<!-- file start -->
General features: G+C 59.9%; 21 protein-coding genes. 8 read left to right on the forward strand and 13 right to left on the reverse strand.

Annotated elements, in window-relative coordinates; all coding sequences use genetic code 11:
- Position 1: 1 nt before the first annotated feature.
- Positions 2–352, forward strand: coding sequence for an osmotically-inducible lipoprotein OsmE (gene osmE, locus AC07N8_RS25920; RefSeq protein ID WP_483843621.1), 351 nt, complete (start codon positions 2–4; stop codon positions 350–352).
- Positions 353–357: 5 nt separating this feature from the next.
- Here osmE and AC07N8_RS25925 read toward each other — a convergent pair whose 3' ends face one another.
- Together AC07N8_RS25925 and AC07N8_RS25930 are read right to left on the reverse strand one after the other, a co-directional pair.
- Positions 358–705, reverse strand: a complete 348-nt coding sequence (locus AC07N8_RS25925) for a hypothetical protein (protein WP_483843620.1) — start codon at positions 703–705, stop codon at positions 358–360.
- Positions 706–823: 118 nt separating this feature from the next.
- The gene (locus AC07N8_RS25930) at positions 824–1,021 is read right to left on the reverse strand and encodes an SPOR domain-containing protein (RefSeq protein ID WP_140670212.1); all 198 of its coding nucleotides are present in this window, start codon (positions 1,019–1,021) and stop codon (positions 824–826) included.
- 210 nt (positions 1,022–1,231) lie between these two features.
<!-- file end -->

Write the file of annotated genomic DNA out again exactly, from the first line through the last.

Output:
General features: G+C 59.9%; 21 protein-coding genes. 8 read left to right on the forward strand and 13 right to left on the reverse strand.

Annotated elements, in window-relative coordinates; all coding sequences use genetic code 11:
- Position 1: 1 nt before the first annotated feature.
- Positions 2–352, forward strand: coding sequence for an osmotically-inducible lipoprotein OsmE (gene osmE, locus AC07N8_RS25920; RefSeq protein ID WP_483843621.1), 351 nt, complete (start codon positions 2–4; stop codon positions 350–352).
- Positions 353–357: 5 nt separating this feature from the next.
- Here osmE and AC07N8_RS25925 read toward each other — a convergent pair whose 3' ends face one another.
- Together AC07N8_RS25925 and AC07N8_RS25930 are read right to left on the reverse strand one after the other, a co-directional pair.
- Positions 358–705, reverse strand: a complete 348-nt coding sequence (locus AC07N8_RS25925) for a hypothetical protein (protein WP_483843620.1) — start codon at positions 703–705, stop codon at positions 358–360.
- Positions 706–823: 118 nt separating this feature from the next.
- The gene (locus AC07N8_RS25930) at positions 824–1,021 is read right to left on the reverse strand and encodes an SPOR domain-containing protein (RefSeq protein ID WP_140670212.1); all 198 of its coding nucleotides are present in this window, start codon (positions 1,019–1,021) and stop codon (positions 824–826) included.
- 210 nt (positions 1,022–1,231) lie between these two features.